The Ultimate Warrior made his WWE debut in 1987. Before that, Warrior wrestled for several territories across the nation. But once Warrior was under the commission of the Vince McMahon media machine, he blew up. He went from a relative unknown to becoming the second most celebrated wrestler in the WWE, second only to Hulk Hogan. The Ultimate Warrior went on to capture the WWE Championship in 1990, and soon left the WWE in the summer of 1991. Less than one year later, The Ultimate Warrior returned to the WWE at Wrestlemania 8. When he came back to defend Hulk Hogan from a vicious double team beat down, he looked trimmed down and slim. His hair was much shorter and he truly looked contradictory from when he left the WWE months earlier. And thus, a legend was born.
Fret not wrestling aficionados, it has been ascertained time and time again that there has only been one man who portrayed The Ultimate Warrior. And that man was Jim Hellwig, who legally converted his name to Warrior Warrior in 1993. When the frantic wrestler returned in 1992, all he did was cut his hair and he had narrowed down due to Vince McMahon being investigated for steroid distribution. The former Jim Hellwig has made a few appearances for wrestling conventions in the last couple of years. He has confirmed that there has been only one Ultimate Warrior. In addition, Vince McMahon admitted that there has only been one warrior in the WWE produced DVD "The Self Destruction of the Ultimate Warrior."
Although there has only been one Ultimate Warrior, there has been a few instances of wrestling personalities being re-introduced as a former personality. Here is a list of five imposter wrestlers.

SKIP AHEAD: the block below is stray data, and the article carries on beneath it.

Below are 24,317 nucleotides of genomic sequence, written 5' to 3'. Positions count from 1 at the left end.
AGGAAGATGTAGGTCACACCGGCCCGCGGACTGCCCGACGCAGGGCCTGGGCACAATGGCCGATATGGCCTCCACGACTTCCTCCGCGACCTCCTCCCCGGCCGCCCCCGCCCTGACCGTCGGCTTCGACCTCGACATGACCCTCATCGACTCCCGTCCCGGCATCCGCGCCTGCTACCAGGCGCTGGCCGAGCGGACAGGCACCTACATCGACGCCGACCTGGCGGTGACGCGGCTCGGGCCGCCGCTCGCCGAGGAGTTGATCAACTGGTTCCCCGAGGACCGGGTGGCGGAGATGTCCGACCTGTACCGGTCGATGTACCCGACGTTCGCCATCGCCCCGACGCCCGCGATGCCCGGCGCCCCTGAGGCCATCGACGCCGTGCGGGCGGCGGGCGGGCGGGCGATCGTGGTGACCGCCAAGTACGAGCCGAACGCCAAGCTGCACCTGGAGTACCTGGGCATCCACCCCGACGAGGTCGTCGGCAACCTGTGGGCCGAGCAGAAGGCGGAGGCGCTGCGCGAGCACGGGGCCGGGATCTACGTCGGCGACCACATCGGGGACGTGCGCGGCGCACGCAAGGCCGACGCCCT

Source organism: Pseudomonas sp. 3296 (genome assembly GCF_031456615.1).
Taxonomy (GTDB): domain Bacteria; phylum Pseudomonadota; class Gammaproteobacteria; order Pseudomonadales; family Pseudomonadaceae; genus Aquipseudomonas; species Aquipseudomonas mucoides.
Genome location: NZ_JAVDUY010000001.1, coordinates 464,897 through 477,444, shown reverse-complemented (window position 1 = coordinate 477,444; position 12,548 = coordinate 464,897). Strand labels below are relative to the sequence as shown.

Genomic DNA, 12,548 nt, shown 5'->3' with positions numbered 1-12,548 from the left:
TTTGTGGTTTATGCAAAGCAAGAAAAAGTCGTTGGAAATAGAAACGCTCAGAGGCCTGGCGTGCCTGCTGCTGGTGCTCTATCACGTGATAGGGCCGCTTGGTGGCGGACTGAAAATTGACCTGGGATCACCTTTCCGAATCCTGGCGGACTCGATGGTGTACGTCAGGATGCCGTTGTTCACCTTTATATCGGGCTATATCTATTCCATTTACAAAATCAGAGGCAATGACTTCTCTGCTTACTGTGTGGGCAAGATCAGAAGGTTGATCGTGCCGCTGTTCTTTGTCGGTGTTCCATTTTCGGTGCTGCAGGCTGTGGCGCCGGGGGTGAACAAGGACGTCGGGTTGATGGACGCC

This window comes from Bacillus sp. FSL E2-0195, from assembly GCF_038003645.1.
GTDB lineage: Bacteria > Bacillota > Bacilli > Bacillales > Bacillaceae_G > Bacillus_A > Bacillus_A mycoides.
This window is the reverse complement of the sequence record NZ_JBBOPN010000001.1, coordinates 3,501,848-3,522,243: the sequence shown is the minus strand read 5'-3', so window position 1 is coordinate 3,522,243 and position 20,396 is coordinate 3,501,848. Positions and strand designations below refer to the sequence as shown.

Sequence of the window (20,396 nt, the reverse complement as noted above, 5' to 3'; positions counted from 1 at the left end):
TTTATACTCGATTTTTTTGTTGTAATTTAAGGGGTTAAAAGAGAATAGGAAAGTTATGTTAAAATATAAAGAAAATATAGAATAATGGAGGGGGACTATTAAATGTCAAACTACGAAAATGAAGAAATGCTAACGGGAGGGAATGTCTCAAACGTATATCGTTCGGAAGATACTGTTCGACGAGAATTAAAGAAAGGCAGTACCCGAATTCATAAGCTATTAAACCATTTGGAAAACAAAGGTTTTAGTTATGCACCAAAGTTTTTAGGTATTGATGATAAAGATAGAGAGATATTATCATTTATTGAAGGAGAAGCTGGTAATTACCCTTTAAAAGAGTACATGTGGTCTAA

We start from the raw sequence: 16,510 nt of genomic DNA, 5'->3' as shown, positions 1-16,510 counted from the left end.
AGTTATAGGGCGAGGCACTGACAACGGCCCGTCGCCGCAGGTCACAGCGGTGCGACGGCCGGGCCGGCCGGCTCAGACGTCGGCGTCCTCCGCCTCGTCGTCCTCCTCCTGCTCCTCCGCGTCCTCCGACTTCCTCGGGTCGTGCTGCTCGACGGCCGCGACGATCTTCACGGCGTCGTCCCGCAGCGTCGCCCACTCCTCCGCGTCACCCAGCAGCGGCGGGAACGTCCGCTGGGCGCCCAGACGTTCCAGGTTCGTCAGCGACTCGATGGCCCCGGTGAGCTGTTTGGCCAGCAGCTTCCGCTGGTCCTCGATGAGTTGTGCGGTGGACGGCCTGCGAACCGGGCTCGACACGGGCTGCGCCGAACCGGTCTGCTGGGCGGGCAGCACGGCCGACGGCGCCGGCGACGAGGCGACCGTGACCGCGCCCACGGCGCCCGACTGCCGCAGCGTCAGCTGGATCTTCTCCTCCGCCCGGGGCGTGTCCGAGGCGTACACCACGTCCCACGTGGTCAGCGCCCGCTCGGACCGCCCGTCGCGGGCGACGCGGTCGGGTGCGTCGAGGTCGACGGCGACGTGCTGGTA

Fake Diesel and Razor Ramon
After Scott Hall and Kevin Nash left the WWE for World Championship Wrestling, Vince McMahon pronounced he was going to reuse the names he created. After all, he owned the trademarks. But the experiment was a conclusive failure and the crowd rejected the new Razor Ramon and Scott Hall. On a funny side note, Diesel was characterized by Glenn Jacobs, who would later become Kane.
At the 1994 Royal Rumble, the Undertaker was stuffed inside a coffin and "buried alive." Months later, Ted Dibiase infiltrated a new Undertaker, played by Brian Lee. The imposter was introduced to fans to set up for a match with the original Undertaker at Summerslam 1994.
Invasion of Doink
One of the most iconic gimmicks of the 90s was Doink the Clown. Matt Borne, who wrestled for WCW as Big Josh, was the original Doink the Clown. A well known substance abuser, Borne was fired from the WWE due to not being able to confine his demons. Since then, Doink the Clown was played by several wrestlers including the Brooklyn Brawler Steve Lombardi and enhancement talent Phil Apollo. Numerous played Doink the Clown during that period of time, until the character was circumstantially retired.
The New Rockers
The popular tag team The Rockers returned to the WWE in 1995, but this time without the talent and charisma of Shawn Michaels. Instead, the tag team consisted of Marty Jannetty and Al Snow. It was a lame endeavor at repackaging an 80s tag team. Much like the other imposters, the gimmick did not last long.
It seems like in pro wrestling, imposters cannot succeed. They are destined to fail. Men like The Rock, Steve Austin, Hulk Hogan and John Cena prove that originality is king.